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  10. #10
    Member Array merlin82plus's Avatar
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    Bought a Dillon 550 late last year and like the machine. I am only reloading 45acp for now. The 550 will load rifle calibers but Dillon's selection of dies is limited. The 550 will accept standard sized dies made by other companies like Lee, etc. I think reloading for rifle calibers can get more expensive than pistol, but I've only ever loaded for handguns. Years ago I had a Dillon square deal and liked that machine too. My vote goes to Dillon, but I never owned anything else.

  11. #11
    Senior Member Array Ring's Avatar
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    best 4 the $?

    lee hand down... the load master press can do 100 rounds every 7 min and costs less then 250$

    name another press that can do that volume for the cash...

    best press? proble would be a dillon, but to come even close to the lee speed you would need the Super 1050 @ $1639.95

  12. #12
    Member Array bxny10455's Avatar
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    I started with the Lee Breech Kit, that got old soon because as much as I enjoy reloading I didn't have the time to load over 300 rounds a week. I purchased the LnL AP great machine after ironing out some of the common issues. I later added the 550b got it at a great price.
    Any of the progressive would do the job as long as you don't mind the extra cost, it adds up quick!
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    VIP Member Array dukalmighty's Avatar
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    I started out with a lee pro 1000,it was a PITA to keep running and I am not mechanically challenged,I now run a Dillon 550B it loads everything I shoot 380,9,40,45,223,308,I have a case feeder that feeds pistol brass,but not rifle brass,the 650 case feeder feeds pistol and rifle,but the 650 automatically advances with each handle pull,the 550 is manual advance which I like.The Dillon has a lifetime warranty,if a part breaks from normal use call them and the part will be shipped asap with no charge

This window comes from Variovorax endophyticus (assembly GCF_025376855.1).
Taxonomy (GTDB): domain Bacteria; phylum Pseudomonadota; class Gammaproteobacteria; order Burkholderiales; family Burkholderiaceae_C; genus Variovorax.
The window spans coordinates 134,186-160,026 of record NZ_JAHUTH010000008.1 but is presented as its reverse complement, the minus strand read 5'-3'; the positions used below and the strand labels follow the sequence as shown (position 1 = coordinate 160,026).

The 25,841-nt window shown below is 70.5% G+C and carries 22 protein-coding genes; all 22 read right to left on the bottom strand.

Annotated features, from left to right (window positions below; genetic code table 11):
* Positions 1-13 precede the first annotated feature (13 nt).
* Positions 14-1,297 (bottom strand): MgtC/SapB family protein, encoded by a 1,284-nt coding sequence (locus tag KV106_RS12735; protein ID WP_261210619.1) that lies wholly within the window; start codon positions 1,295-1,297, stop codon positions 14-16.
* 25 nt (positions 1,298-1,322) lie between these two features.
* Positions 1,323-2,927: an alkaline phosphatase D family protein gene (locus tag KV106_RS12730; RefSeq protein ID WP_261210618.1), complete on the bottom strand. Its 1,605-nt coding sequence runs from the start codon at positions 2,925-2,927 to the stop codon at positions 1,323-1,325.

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  14. #14
    Senior Member Array sonnycrocket's Avatar
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    had LEE
    have Dillon now.......no comparo

  15. #15
    New Member Array kimbercarry1's Avatar
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    Been reloading over 40 years. Started with a lee handloader with different size dippers for powder measures. Bought a RCBS "Rockchucker" mid 70's and used it until around the late 90's and then went to a Dillon 650 with all the bells and whistles. With the 650, I could walk past the bench and load a couple of boxes ammo while getting ready for work and customer service is second to none. If you encounter a problem, call and a real person with Dillon experence will walk you through it with no BS.